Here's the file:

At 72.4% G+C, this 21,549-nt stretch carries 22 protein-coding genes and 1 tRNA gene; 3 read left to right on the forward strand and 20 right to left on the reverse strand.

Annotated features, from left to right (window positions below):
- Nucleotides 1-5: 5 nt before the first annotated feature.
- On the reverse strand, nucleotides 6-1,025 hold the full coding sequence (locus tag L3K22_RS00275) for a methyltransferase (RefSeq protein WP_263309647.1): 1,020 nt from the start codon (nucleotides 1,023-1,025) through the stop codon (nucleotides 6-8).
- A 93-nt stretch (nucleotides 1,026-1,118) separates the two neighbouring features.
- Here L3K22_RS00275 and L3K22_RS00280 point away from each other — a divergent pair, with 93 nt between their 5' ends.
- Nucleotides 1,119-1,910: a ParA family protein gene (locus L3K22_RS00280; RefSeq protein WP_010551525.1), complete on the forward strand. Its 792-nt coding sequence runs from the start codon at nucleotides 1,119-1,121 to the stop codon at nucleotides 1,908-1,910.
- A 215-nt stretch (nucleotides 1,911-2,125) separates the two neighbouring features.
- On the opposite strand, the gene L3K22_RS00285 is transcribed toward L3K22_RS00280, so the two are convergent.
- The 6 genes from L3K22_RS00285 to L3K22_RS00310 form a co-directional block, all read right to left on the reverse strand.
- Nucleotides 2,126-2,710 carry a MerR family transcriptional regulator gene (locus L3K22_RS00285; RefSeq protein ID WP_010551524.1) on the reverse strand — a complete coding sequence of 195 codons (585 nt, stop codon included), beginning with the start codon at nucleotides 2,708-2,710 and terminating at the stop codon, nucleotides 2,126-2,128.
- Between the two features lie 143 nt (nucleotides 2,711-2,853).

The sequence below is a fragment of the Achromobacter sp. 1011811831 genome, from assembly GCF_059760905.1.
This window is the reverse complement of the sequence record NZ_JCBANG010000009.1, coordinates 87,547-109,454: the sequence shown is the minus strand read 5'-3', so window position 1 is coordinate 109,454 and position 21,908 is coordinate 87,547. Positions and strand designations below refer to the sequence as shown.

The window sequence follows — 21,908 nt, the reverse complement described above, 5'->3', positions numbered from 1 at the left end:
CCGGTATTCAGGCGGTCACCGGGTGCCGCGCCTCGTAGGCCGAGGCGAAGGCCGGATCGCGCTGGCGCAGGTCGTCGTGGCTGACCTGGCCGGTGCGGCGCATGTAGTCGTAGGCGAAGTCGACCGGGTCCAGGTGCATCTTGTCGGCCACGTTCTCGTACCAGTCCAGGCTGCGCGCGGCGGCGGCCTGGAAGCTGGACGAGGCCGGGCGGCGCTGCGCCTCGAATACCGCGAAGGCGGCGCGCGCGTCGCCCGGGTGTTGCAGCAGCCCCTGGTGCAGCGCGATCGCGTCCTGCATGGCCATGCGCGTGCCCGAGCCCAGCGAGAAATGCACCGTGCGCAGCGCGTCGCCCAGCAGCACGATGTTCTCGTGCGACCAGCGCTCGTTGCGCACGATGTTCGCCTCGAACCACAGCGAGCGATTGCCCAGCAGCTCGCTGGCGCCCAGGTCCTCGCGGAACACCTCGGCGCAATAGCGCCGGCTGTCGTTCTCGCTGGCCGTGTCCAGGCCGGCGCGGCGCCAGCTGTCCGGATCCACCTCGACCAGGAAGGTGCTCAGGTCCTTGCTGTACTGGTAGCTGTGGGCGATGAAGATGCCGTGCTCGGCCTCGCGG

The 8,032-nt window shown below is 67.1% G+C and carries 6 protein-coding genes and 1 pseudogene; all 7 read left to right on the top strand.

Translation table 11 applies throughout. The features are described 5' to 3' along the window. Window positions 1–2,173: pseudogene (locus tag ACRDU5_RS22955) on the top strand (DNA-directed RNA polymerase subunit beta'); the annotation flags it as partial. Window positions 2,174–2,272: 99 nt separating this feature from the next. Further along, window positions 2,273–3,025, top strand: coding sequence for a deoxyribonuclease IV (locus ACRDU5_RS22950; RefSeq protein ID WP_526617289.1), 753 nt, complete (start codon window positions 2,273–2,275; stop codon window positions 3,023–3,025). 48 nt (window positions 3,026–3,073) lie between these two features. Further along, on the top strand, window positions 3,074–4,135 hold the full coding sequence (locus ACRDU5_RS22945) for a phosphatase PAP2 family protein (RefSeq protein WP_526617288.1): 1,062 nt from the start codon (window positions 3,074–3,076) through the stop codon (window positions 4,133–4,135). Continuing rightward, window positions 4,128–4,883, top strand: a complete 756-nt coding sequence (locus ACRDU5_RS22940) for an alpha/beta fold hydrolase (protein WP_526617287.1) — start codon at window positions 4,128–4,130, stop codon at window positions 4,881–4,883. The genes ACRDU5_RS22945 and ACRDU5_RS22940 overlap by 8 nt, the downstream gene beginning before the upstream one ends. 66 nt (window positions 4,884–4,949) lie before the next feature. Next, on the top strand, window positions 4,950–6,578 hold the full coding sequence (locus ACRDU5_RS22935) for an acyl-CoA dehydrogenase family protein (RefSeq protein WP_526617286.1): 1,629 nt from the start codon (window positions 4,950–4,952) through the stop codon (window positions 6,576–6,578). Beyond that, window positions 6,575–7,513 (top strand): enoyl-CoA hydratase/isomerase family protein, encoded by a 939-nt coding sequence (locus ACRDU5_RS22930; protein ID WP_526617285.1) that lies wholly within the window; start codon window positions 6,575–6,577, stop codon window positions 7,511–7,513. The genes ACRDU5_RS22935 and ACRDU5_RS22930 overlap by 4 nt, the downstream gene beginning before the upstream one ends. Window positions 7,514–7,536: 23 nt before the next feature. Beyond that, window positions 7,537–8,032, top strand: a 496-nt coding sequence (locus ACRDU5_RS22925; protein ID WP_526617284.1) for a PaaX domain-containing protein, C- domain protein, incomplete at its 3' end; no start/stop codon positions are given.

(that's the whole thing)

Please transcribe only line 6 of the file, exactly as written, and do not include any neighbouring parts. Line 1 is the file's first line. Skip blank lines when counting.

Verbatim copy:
- Here L3K22_RS00275 and L3K22_RS00280 point away from each other — a divergent pair, with 93 nt between their 5' ends.